The Army has dismantled a hideout belonging to the insurgent group National Socialist Council of Nagaland (Isak-Muivah) [NSCN(IM)], at Kekru Naga Village in Manipur on Friday. Its cadres were also apprehended after they were found extorting from people at a village.
Indian Army’s Eastern Command said in a tweet, “In a major blow to the insurgent groups, Indian Army troops busted an NSCN(IM) hideout at Kekru Naga Village in Manipur on July 5 resulting in the recovery of large quantities arms and ammunition”.
In a major blow to the insurgent groups #IndianArmy tps busted a NSCN(IM) hideout at Kekru Naga Village in Manipur on 05 Jul resulting in recovery of large quantities arms and ammunition @adgpi @spokespersonMOD pic.twitter.com/zWKHsJN5oU
— EasternCommand_IA (@easterncomd) July 6, 2019
“A member of the National Socialist Council of Nagaland (Isak-Muivah) was detained after he was found trying to hide among people in plainclothes”, the Army said.
The security forces launched a well-coordinated operation on Friday, after receiving a specific input regarding the Naga rebels, NSCN(IM) cadres camping in village Kekru Naga and carrying out illegal extortion in general area Nungba.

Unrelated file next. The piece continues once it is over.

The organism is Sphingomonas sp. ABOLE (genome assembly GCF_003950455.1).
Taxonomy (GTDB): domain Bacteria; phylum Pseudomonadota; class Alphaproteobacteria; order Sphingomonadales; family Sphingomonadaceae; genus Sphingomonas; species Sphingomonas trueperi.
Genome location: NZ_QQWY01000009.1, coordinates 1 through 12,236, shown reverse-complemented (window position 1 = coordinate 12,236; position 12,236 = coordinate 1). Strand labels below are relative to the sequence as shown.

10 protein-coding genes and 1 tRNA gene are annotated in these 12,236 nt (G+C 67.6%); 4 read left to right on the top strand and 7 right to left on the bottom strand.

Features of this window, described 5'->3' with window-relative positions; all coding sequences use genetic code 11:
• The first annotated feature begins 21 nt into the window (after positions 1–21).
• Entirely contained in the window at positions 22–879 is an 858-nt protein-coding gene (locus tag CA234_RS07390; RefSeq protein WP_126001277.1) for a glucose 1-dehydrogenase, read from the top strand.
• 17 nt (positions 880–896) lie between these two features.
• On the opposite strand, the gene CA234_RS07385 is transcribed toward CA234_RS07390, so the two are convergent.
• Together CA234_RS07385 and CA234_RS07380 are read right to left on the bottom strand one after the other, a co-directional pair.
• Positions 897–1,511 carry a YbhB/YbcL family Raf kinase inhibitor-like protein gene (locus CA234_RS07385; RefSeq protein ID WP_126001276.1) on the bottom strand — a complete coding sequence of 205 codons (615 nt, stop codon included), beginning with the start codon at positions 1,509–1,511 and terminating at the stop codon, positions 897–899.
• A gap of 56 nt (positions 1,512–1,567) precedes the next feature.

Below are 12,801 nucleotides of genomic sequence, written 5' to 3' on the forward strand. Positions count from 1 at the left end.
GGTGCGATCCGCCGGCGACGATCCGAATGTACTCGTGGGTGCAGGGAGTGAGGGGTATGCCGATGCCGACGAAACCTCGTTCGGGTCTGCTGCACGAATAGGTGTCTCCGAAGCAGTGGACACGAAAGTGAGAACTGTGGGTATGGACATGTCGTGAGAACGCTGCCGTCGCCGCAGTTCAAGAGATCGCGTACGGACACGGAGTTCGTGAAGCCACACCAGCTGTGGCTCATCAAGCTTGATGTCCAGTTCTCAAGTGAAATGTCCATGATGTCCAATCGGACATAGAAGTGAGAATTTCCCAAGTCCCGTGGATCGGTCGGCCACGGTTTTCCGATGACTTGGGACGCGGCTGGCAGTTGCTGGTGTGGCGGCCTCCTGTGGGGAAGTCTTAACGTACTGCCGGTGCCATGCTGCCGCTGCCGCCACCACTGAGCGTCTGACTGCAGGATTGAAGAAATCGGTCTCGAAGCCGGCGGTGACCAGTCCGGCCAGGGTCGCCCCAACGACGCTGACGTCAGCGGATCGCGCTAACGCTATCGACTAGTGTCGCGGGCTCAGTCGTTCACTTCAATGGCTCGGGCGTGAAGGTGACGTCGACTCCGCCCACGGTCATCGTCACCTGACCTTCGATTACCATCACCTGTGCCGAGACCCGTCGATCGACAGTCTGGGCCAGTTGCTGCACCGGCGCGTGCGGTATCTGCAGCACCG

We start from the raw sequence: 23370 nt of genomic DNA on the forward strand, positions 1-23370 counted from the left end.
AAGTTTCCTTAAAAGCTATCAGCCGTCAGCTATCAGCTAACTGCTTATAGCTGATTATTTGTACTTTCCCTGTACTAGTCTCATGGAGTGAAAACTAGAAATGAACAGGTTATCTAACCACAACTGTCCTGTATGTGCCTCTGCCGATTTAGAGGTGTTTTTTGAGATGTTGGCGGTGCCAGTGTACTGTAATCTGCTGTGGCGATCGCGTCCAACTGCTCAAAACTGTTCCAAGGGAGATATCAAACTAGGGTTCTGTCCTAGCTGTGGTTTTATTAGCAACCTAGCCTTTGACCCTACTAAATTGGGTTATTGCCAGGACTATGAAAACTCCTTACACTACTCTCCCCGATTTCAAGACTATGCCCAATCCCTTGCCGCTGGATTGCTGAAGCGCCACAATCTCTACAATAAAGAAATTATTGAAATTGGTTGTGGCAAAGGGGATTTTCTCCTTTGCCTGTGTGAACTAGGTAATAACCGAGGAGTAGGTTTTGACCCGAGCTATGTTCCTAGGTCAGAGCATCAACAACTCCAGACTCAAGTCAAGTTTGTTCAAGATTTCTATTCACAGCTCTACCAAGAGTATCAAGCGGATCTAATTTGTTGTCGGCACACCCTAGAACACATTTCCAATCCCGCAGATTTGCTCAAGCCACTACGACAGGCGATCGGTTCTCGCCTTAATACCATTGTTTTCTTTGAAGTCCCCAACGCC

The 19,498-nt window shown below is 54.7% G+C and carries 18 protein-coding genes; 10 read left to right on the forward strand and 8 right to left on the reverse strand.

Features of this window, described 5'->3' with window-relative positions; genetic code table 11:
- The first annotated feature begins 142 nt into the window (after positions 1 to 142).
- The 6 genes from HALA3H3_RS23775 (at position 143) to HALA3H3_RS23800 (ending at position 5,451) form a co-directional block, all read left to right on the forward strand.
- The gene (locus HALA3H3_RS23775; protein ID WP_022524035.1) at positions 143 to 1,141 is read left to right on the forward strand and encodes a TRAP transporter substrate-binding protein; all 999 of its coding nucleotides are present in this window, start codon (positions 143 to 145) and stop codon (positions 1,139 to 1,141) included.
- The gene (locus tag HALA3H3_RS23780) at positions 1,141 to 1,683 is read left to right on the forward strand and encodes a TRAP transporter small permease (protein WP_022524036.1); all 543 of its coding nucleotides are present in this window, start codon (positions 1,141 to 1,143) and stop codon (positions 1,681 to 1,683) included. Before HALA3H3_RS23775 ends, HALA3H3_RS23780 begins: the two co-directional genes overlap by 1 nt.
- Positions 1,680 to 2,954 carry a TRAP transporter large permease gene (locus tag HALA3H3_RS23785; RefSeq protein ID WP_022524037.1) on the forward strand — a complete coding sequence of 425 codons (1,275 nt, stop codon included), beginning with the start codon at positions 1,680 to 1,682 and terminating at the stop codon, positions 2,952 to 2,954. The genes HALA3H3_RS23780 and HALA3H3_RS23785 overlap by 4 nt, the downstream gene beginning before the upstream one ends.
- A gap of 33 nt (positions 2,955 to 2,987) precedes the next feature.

However, seeing the force advancing toward their camp, the cadres fled leaving a huge amount of arms, ammunition, tents, uniform and other warlike stores. The weapons found by the raiding team included an American-origin M16 assault rifle with 125 rounds, one self-loading rifle with 26 rounds and some AK series assault rifles, apart from other “warlike stores”.
According to a Defence Ministry, the Security forces are working closely in sync with police, intelligence agencies, civil administration and the local people to identify such unauthorised hideouts.
“Immediate action is being taken to identify and dismantle such undesignated NSCN(IM) camps in Manipur and to stop atrocities as well as illegal activities of these cadres,” defence ministry added.
The Naga quest for independence is one of the longest-running struggles in the Indian subcontinent.
The NSCN (IM), formed in 1980, is led by 85-year-old Thuingaleng Muivah. The other top leader of the group, Isak Chishi Swu, died three years ago at the age of 87 due to multi-organ failure. Over the years, the NSCN-IM has been accused of killings, extortion and other subversive activities. The insurgent group’s persistent demand for independence from India led to a military clampdown on the group.
In August 2015, the NSCN-IM signed a ‘framework agreement’ with the government which Prime Minister Narendra Modi described as a “historic” step to usher in peace in the state.
The signing of the pact was the culmination of over 80 rounds of negotiations that spanned 16 years with the first breakthrough in 1997 when the ceasefire agreement was sealed.